Robert Donat - Goodbye, Mr. Chips
Clark Gable - Gone With the Wind
Laurence Olivier - Wuthering Heights
Mickey Rooney - Babes in Arms
James Stewart - Mr. Smith Goes To Washington
And the Winner Was:
Robert Donat - Goodbye, Mr. Chips
Gone With the Wind was the film of the year but I'd wager that Gable probably finished third and that the real tussle was between Donat and the nearly-as-saintly Stewart. Gable had won before and Donat was the only other guy previously nominated so probably a pretty standard victory.
My Ratings (in order of preference):-
By the time Hitchcock's Rope and Ford's Liberty Valance rolled around James Stewart had the composed-logician-turns-dishevelled-activist act down to a tee, but it's none so effective than in Washington. Up against absurd establishmentarianism Stewart presents the ethics of Capra's film about corruption and coporate back-patting with a winningly gritty sense of underdog, palpably shaken by the rigid state of American politics and the apparent helplessness of its broken morality. It's similar to Cooper's turn as Longfellow Deeds, but while Deeds grappled with issues, Stewart's Jefferson Smith knows the issues and is distinctly unfamiliar with the protocol. A stranglehold of a performance, his eventual hair-tearing antics correlate with the assumed stance of the audience but don't undermine them. We're registering with Smith but he isn't such an assured vessel for the film's politics, and his over-eager desire to foist himself upon Washington and make an impression make his initial tentative steps into Senate life feel distinctly infantile.
**** Clark Gable in Gone With the Wind
Rhett Butler is both an elitist and a masogynist; even though his reputation is far from lofty and his success rate with women seems fairly enviable. Clark Gable proved that he was the perfect person to play the cocksure, non-committal Rhett, who believes he's above and beyond the hick mentality simply because he can get away with not doing an awful lot. Gable has to act opposite one of the best performances there's ever been, but don't be fooled. In a handful of scenes (particularly towards the end) the onus is upon him to turn the film's guilty indulgement of Scarlett O'Hara inside out, and give the film the kind of responsibility as an issue-driven melodrama that it very rarely feels the need to display. His drunken, rough seduction of Scarlett is a particular highlight; this man doesn't know how to be in a relationship or display vulnerability, and he sure as hell doesn't get any help from his other half.
** Robert Donat in Goodbye, Mr. Chips
I thought I was going to get away with ending this project without deeming a performance "hammy", and it's especially amusing that the term is not being used to describe one of the host of head-scatching performances by Paul Muni. Instead, the dishonour is bestowed upon Robert Donat, who plays the paternal schoolmaster Mr. Chips from his twenties to old-age and eventual death. Perhaps it's not so much Donat's fault as the off-putting facial hair he must navigate to get a word out? Nevertheless, the film gives him nothing to do but intersperse bits of tired wisdom to teenagers and occasionally well up with emotion at a moment of remeniscence. Points for effort but overall the turn came across as gimmicky and pedestrian.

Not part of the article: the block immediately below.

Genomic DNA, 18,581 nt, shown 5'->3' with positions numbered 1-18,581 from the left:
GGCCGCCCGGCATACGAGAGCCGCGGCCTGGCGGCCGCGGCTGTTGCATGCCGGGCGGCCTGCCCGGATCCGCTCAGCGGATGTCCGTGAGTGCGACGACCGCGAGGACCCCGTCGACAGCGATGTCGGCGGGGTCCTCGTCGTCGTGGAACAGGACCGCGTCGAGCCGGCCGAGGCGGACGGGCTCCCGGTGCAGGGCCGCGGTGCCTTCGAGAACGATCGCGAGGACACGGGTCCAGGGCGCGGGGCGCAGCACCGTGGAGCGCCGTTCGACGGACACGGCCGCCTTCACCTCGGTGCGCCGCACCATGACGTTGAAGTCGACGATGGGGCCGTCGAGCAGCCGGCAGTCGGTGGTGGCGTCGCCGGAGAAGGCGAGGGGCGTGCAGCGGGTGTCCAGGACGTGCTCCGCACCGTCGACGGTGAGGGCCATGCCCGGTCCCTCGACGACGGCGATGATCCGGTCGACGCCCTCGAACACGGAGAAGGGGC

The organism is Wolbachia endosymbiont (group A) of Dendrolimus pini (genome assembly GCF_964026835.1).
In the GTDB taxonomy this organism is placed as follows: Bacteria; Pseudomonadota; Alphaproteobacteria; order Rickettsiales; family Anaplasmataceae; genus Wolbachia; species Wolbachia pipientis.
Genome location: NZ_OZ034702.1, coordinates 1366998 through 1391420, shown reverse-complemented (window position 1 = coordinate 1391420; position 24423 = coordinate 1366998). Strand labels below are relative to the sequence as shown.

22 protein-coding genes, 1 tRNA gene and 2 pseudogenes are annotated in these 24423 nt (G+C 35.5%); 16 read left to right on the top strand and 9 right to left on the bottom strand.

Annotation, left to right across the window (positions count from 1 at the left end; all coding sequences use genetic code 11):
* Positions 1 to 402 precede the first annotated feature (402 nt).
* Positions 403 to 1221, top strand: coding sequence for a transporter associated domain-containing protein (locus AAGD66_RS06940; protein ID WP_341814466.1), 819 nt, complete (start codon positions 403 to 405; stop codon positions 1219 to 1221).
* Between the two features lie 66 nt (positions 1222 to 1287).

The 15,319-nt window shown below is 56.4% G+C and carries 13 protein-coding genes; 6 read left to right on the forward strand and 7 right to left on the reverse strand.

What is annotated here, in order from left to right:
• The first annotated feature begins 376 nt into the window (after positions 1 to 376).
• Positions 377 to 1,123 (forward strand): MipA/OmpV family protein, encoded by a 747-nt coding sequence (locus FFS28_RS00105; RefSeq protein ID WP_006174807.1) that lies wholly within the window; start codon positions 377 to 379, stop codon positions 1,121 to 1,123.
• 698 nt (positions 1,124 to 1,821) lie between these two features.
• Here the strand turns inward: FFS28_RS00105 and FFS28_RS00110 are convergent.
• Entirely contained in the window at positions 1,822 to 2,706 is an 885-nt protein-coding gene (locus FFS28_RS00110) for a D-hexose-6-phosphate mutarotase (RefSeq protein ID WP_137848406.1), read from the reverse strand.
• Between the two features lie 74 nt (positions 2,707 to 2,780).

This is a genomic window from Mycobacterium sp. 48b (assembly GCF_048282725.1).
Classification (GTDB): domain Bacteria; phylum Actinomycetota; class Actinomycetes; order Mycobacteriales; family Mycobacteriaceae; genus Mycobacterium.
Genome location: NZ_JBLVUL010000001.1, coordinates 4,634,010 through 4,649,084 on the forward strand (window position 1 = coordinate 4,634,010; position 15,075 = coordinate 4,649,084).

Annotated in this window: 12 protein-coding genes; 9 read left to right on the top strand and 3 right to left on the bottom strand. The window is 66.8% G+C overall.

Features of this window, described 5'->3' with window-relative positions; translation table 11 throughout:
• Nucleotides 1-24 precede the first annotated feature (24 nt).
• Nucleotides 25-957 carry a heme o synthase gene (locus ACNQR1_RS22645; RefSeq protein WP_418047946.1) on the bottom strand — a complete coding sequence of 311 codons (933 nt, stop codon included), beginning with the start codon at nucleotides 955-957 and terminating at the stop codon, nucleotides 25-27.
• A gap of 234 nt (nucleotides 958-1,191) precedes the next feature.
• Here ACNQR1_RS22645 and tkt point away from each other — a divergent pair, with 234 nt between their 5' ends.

* Laurence Olivier in Wuthering Heights
Even though I haven't read Bronte's "Wuthering Heights" it's plain to see that Wyler didn't do a great job with it. The film cuts from event to event with very little time for thought, and so one gets the impression that this version is stolidly faithful. Olivier's Heathcliff is by all accounts a brute, but you learn more about him through Merle Oberon's deft performance as Kathy than anything Sir Lawrence does. He lingers in the background of scenes like a neanderthal troll, and his Hunchback routine consists merely of staring at Kathy as if he'd just been deposited on this planet by an alien race. He fails to demonstrate either his feelings for the woman or the motivations of his character's questionable approach to marriage. Is Heathcliff underwritten here or just not done justice?
Mickey Rooney in Babes in Arms
As the boss of an air force outlet Grant's Geoff Carter reacts to the early death of a colleague quickly, there's no time for grief during war. It soon becomes apparent, however, that Carter has a similar approach to romance, and as Bonnie (Jean Arthur) does everything she can to make him say that he needs her he resists committing to anything but the job in hand. Only Angels Have Wings is of course a comedy (and a good one at that) but it's often sad, and Grant embodies the film's dynamism, screwball, and homage all at once, rousing people at their lowest and then skulking into resignation himself. A tour-de-force that doesn't come across as one, and a telling example of sociological impact of war.
*** John Wayne in Stagecoach
I have to admit to not much liking John Wayne -- his disarming brashness became a recycled part of his shtick well into the 1970's. At this very early point of his career he perhaps wasn't aware of what he needed to do to get by (the bare minimum for most of his films) and so he gives his character's plucky, reckless protector act a hint of desperation and backstory. If Wayne grew up in Western movies he wasn't quite a loner in 1939, and in Stagecoach his hostility is broader and deeper than a shrug and a trot.